Oregon is very small and state-focused, rather one identifies as liberal or conservative here.

Oregonians are proud of our state, and we try to take care of our people.

Would you rather live in Portland, OR or Salem, OR?

Having lived in both, it really depends on what you’re looking for.

Portland is amazing for a dense, urban feel. There are countless great places to eat, entertainment, cultural events and activities, shopping, parks and natural attractions, and an endless supply of interesting people. But, it’s also expensive, overcrowded, and busy. Jobs are highly competitive, traffic is a constant nightmare, and a lot of Portland’s uniqueness and charm has been paved over by high-rise snobbery and elitism.

Salem, on the other hand, is a great place to settle down and get comfortably domestic. It’s cheaper to live here than Portland (though affordable housing is becoming increasingly rare), and there is a lot less competition for jobs. And, of course, it’s the state capital so there are a lot of state agencies and employees. It’s easier to get around town, and just generally getting stuff done is simpler. But the trade-off is that Salem has a lot less to offer culturally. It’s a lot more homogenously white, middle and lower-middle class folks. There aren’t nearly as many high-quality restaurants or cultural events. There are some parks and nice natural spaces, but none of them really rise to the level of Portland’s better park areas. There’s adequate shopping and other services, but it’s much more middle America.

Fortunately, Portland and Salem are only about an hour’s drive apart so you can easily pop between them as needed. I currently live in Salem, but have coworkers who live in Portland and commute here to work. (I tried that for a while but my sanity couldn’t handle it.)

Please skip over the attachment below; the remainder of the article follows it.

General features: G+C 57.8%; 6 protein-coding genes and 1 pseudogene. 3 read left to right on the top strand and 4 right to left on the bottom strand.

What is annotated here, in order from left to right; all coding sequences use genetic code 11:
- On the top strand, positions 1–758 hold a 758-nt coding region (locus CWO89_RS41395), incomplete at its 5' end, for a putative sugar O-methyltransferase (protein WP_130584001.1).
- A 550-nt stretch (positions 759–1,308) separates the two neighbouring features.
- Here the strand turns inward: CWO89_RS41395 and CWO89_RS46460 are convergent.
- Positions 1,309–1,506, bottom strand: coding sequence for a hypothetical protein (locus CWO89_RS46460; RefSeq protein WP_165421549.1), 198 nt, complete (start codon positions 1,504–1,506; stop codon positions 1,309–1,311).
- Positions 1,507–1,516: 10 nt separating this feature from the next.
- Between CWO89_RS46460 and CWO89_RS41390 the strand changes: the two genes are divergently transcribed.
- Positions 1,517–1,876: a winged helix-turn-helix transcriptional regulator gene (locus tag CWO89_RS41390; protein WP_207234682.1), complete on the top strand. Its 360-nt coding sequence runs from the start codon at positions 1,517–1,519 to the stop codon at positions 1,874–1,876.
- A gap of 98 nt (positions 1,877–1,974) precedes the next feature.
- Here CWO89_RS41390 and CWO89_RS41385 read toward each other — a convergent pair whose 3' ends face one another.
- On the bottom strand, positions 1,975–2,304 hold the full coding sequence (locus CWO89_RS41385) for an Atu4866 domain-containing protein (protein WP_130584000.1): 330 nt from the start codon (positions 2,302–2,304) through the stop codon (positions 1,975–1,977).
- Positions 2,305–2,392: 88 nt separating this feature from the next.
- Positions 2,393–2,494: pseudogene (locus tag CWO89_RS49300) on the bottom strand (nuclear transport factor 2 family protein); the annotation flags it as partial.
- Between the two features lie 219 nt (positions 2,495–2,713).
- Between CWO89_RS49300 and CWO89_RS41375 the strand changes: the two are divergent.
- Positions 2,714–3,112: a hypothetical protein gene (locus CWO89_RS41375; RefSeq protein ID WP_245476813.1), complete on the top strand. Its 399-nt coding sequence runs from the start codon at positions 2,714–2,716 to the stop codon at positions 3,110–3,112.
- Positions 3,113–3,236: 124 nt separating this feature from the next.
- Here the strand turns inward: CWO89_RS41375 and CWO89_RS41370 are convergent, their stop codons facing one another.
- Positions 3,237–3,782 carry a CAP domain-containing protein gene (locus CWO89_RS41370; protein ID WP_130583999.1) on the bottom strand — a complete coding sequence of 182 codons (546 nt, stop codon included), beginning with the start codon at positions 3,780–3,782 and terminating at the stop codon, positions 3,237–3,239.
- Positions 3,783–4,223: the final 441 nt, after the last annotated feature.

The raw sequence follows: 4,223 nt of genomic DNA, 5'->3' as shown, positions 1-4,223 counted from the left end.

Pros and cons to living in Salem?

We moved to West Salem from Utah in order to shield our kids from the stigma of being ex-Mormon in a predominantly Mormon community. That worked pretty well. Few people care what church you go to—if you go to a church at all. However, we were disappointed with how very conservative/Republican people are in West Salem. If you’re Republican, move to either West Salem or Keizer. If you’re Democrat, move to South Salem. As far as things to do, it was very, very difficult, at first, to find the activities I wanted for my kids. But we did find them. There is at least one (but usually two) of everything. One or two good soccer clubs, one good ballet studio, one good independent film theatre, one good community theatre. I’m sure people will chime in and say there are more than that. My point is, you probably only NEED one of each of these things, so you survive. But it isn’t like Salt Lake City or Portland. OH: there is no skating rink, no ice rink, and now, sadly, no Nordstrom. The entire downtown mall is dying. This is all kind of forgivable, though, because, hooray, we now have an In-N-Out Burger nearby in Keizer.

A Few Pros & Cons Of Living in Salem, OR… // Relocating to Oregon